8.       New Ability. Gives the subject creature a new ability, for the duration of the spell, which is 1 turn per level. Pick one when you roll this spell, abilities include breathing water, being immune to fire, walking on walls, being able to see in the dark perfectly. Or ask the GM for something odder.
9.       Cure Sickness. Cures a disease/poison and all related symptoms, instantly.
10.    Command. Make a 2-word command. Victim makes a saving throw, and if they fail obeys.
11.    Illusions. Creates illusions that do whatever you want. Look, sound, smell real, but no physical presence. If disbelieved, instantly vanish. Illusion lasts 1 turn per level.
12.    Sleep. 1 Victim/level. Save or fall asleep.
Other spells exist. You might find them in play.
Fluff your spells however makes sense for the type of character you want to be.

Lastly, pick equipment. You can have up to 5 items. A Skill Expert gets 6 instead.
Carrying more than five items (+strength mod) makes you encumbered. -1 on a d6 or -3 on a d20 to rolls when being weighed down hurts you, and you move at half speed. A fighter can carry a base of 6 items instead of 5.
Equipment’s kept generic. Fluff this shit how you want, it might matter later on (maxes hurt skelingtons better, and werewolves are immune to normal bullets) and it gives people an idea of your character. Items available are:
·         Light Weapon. (IE knife, blackjack). Doesn’t count towards encumbrance. Does d6 damage.
·         Hand Weapon. (IE sword, mace). Does d8 damage.
·         Two-handed weapon. (IE greataxe). Does d10 damage. Needs both hands.
·         Polearm. Does d8 damage. Uses two hands. Can attack from a second rank.
·         Thrown weapon. Does d6 damage, ranged. You get 5.
·         Heavy ranged weapon. (IE crossbows, guns). Does d10 damage. Requires ammunition. Does not use strength mod for damage. Takes a turn to reload.
·         Simple ranged weapon. (IE bows, slings). Does d8 damage. Requires ammunition. DOES use strength for damage.
·         10 units of ammunition.
·         Light armour (IE leather). Base AC 12. Does not count towards encumbrance.
·         Medium armour. Base AC 14.
·         Heavy Armour. Base AC 16. Counts twice towards encumbrance.
·         Shield. Uses a hand. +1 AC
·         Light source. Uses a hand.
·         Rope. Uses a hand.
·         Holy Symbol.
·         Pitons (10).
·         Poison. Save, or does 10 damage. 5 doses.
·         Craftsmans tools. +1 to technology rolls.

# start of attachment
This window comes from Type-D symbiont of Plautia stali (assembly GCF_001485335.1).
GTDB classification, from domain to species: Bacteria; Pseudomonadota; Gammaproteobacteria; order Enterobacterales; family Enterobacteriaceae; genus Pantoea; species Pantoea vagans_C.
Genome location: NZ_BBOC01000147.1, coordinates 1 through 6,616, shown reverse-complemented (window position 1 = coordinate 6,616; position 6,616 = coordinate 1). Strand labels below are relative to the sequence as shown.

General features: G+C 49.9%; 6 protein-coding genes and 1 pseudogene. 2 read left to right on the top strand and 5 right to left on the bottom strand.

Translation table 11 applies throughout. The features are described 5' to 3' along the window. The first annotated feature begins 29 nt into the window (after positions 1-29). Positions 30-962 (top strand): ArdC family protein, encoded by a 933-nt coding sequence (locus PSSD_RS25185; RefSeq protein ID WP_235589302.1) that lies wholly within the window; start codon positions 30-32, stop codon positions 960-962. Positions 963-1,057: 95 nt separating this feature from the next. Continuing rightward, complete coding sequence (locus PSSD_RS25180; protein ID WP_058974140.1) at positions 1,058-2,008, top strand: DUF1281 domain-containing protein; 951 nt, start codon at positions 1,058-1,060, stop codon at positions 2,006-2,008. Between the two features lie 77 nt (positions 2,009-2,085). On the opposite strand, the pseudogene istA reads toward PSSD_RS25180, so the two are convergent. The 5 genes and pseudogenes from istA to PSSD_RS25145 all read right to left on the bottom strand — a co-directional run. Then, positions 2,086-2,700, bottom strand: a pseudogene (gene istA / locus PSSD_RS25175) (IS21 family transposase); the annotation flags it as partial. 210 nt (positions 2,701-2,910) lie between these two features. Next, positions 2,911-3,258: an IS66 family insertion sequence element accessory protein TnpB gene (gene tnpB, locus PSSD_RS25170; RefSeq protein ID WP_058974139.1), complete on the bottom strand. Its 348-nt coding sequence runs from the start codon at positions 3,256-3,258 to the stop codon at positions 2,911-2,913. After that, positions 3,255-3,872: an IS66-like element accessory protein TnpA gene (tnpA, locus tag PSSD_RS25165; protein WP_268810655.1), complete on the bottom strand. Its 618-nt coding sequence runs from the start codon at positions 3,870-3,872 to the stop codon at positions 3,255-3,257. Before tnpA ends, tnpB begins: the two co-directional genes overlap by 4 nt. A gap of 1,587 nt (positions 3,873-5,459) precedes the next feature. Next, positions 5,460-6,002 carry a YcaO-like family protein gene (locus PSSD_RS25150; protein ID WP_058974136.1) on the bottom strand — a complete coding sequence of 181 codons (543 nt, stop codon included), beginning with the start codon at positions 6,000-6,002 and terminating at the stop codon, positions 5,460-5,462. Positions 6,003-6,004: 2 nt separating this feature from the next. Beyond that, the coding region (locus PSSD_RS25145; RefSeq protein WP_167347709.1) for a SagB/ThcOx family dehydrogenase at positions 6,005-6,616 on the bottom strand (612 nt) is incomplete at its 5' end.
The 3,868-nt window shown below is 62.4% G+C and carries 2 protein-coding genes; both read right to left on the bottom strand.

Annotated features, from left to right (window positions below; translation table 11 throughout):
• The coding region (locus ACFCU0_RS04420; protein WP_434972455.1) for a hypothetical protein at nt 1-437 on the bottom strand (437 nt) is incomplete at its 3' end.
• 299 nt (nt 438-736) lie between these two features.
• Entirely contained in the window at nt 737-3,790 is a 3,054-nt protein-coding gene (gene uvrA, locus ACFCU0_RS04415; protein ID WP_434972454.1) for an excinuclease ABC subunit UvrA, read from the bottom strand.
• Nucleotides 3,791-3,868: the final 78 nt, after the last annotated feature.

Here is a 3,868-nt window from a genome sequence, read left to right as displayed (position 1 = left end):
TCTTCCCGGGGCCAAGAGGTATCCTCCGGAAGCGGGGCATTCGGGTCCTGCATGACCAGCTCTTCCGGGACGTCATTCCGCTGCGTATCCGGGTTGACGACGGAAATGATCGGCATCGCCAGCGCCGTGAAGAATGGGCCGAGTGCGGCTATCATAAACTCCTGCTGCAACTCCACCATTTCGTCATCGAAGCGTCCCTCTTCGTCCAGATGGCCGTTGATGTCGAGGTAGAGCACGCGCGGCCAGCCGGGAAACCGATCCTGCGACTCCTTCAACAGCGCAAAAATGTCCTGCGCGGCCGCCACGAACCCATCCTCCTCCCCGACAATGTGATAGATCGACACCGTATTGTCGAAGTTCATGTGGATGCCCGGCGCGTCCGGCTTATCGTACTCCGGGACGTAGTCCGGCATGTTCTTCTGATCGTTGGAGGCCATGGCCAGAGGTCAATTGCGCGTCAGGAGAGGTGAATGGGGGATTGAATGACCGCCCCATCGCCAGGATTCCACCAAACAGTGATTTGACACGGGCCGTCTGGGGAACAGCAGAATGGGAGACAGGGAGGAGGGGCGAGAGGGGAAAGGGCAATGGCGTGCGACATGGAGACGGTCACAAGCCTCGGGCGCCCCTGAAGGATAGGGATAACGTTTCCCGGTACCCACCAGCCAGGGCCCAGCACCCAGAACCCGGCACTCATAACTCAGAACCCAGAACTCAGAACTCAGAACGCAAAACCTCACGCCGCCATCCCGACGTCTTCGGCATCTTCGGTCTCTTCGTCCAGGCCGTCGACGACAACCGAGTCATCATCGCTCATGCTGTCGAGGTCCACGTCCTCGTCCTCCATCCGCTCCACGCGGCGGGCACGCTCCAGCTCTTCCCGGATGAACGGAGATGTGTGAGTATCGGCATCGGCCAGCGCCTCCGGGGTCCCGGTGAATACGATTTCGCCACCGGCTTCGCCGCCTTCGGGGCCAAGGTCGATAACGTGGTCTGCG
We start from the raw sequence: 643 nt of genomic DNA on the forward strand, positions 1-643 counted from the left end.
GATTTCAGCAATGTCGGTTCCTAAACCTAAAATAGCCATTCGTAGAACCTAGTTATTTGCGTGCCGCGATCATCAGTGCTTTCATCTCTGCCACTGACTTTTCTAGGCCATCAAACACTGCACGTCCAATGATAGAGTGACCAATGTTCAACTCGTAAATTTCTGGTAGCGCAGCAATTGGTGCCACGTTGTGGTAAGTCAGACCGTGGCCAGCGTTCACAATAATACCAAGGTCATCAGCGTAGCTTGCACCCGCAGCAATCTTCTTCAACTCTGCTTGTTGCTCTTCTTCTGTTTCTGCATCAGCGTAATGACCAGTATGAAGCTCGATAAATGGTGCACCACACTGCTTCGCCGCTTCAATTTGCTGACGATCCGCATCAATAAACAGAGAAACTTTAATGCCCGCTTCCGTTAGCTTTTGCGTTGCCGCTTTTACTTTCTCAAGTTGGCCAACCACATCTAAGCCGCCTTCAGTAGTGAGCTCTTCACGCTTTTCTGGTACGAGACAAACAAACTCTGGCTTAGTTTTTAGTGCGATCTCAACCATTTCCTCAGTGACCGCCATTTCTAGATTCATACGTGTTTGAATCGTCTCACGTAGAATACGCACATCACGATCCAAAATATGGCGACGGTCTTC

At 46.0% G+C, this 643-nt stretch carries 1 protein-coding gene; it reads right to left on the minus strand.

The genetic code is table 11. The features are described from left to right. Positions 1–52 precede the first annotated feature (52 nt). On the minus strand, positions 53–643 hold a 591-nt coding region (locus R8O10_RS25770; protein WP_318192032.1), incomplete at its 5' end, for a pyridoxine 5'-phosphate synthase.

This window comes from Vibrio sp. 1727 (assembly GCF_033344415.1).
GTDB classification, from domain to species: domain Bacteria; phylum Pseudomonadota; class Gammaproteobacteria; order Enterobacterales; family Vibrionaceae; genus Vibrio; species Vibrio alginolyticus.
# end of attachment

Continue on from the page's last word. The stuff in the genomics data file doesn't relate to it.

·         Healing kit. +1 to medicine rolls.
·         Camouflage. +1 to stealth rolls.
·         Oil. Does d6 damage when it sets stuff on fire (save avoids).
·         Fire-source (IE matches). Does not count towards encumbrance.
·         Writing tools. Does not count towards encumbrance.
·         10 foot pole. You can tell it’s OSR by the ten-foot-poles.
·         Nice clothes and stuff. Doesn’t encumber you. Useless, except for impressing people.
·         Other shit. Ask your GM if you want something weird or cool that’s not on the list.

At this point, you’re basically done. Your AC (armour class) is a base of 10 if unarmoured, or else set by your armour.  Modify this by your dexterity modifier. Come up with a name. Come up with some basics. Why are you adventuring? Where do your spells come from if you’re a spellcaster? Etc etc.
You’re a level 1 character with no XP, so you’ve not done anything badass yet, nor are you important. You don’t really have a backstory. Badass stuff, backstory and importance will come when you gain some levels.
Your race is entirely a fiction thing, and has no rules attached. You can pick your species, but if your GM thinks your species is stupid, you’re human instead.


Rules:

Time.
An exploration turn is 10 minutes. An exploration turn lets you explore a room, go down a corridor, etc. A combat round is 10 seconds, long enough to attack once. THESE ARE DIFFERENT. JEEZ PEOPLE.
You all know how long a day is.                                                                 

Bad shit.
You die if you hit 0 flesh.

You die if an attribute hits 0.
You die if the GM says so, although they should probably give you a save. They don’t have to, though, maybe if you git gud this won’t happen to you.
Stuff might break if the GM thinks you’ve been misusing it (you drop your torch in water, use your sword to jam a big door open, or whatever). Roll a d6. On a 1, it breaks and is useless. On a 2 or 3, it’s damaged; -1 to all rolls in future.
Use the breaking system to see if you run out of supplies, maybe? And to see if your light goes out.
Poison is make a saving throw or a bad thing happens.
Diseases and parasites are make a saving throw every so often, and a bad thing happens if you fail. You recover if you pass twice in a row.

In pitch darkness, if you fail a roll, something hilariously bad happens: you fall off something, hit your ally by mistake, break something.